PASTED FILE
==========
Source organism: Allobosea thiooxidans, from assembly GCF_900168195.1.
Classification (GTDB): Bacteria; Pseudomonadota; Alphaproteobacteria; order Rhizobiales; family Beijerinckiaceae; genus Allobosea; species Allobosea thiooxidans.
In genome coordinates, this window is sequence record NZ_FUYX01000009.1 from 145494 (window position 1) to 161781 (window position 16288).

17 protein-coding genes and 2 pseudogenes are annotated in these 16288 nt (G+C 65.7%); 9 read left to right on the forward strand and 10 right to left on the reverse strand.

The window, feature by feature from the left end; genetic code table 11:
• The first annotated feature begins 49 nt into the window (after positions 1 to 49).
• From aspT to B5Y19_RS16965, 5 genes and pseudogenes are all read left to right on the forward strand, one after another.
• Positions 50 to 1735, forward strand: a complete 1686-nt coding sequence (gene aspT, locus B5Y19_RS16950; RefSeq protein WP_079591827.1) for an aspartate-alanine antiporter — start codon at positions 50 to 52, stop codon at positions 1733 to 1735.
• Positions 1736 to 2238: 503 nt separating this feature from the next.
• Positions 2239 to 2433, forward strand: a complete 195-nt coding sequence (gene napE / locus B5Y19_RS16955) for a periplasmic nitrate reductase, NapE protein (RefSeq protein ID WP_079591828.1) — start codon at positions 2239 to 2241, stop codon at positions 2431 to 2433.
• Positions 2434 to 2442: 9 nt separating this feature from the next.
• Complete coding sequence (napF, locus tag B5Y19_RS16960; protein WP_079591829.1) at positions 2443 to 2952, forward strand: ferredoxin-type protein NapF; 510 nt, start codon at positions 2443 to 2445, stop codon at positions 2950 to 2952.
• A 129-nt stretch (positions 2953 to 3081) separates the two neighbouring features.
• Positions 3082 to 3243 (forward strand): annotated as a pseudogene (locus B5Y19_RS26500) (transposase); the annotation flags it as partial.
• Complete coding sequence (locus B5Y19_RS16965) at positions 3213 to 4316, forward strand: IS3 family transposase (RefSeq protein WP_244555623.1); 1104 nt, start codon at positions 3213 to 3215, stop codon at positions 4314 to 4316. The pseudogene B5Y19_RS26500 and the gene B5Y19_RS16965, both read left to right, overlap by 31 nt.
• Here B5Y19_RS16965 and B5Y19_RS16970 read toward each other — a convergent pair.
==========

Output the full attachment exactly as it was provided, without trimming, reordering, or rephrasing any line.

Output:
Source organism: Allobosea thiooxidans, from assembly GCF_900168195.1.
Classification (GTDB): Bacteria; Pseudomonadota; Alphaproteobacteria; order Rhizobiales; family Beijerinckiaceae; genus Allobosea; species Allobosea thiooxidans.
In genome coordinates, this window is sequence record NZ_FUYX01000009.1 from 145494 (window position 1) to 161781 (window position 16288).

17 protein-coding genes and 2 pseudogenes are annotated in these 16288 nt (G+C 65.7%); 9 read left to right on the forward strand and 10 right to left on the reverse strand.

The window, feature by feature from the left end; genetic code table 11:
• The first annotated feature begins 49 nt into the window (after positions 1 to 49).
• From aspT to B5Y19_RS16965, 5 genes and pseudogenes are all read left to right on the forward strand, one after another.
• Positions 50 to 1735, forward strand: a complete 1686-nt coding sequence (gene aspT, locus B5Y19_RS16950; RefSeq protein WP_079591827.1) for an aspartate-alanine antiporter — start codon at positions 50 to 52, stop codon at positions 1733 to 1735.
• Positions 1736 to 2238: 503 nt separating this feature from the next.
• Positions 2239 to 2433, forward strand: a complete 195-nt coding sequence (gene napE / locus B5Y19_RS16955) for a periplasmic nitrate reductase, NapE protein (RefSeq protein ID WP_079591828.1) — start codon at positions 2239 to 2241, stop codon at positions 2431 to 2433.
• Positions 2434 to 2442: 9 nt separating this feature from the next.
• Complete coding sequence (napF, locus tag B5Y19_RS16960; protein WP_079591829.1) at positions 2443 to 2952, forward strand: ferredoxin-type protein NapF; 510 nt, start codon at positions 2443 to 2445, stop codon at positions 2950 to 2952.
• A 129-nt stretch (positions 2953 to 3081) separates the two neighbouring features.
• Positions 3082 to 3243 (forward strand): annotated as a pseudogene (locus B5Y19_RS26500) (transposase); the annotation flags it as partial.
• Complete coding sequence (locus B5Y19_RS16965) at positions 3213 to 4316, forward strand: IS3 family transposase (RefSeq protein WP_244555623.1); 1104 nt, start codon at positions 3213 to 3215, stop codon at positions 4314 to 4316. The pseudogene B5Y19_RS26500 and the gene B5Y19_RS16965, both read left to right, overlap by 31 nt.
• Here B5Y19_RS16965 and B5Y19_RS16970 read toward each other — a convergent pair.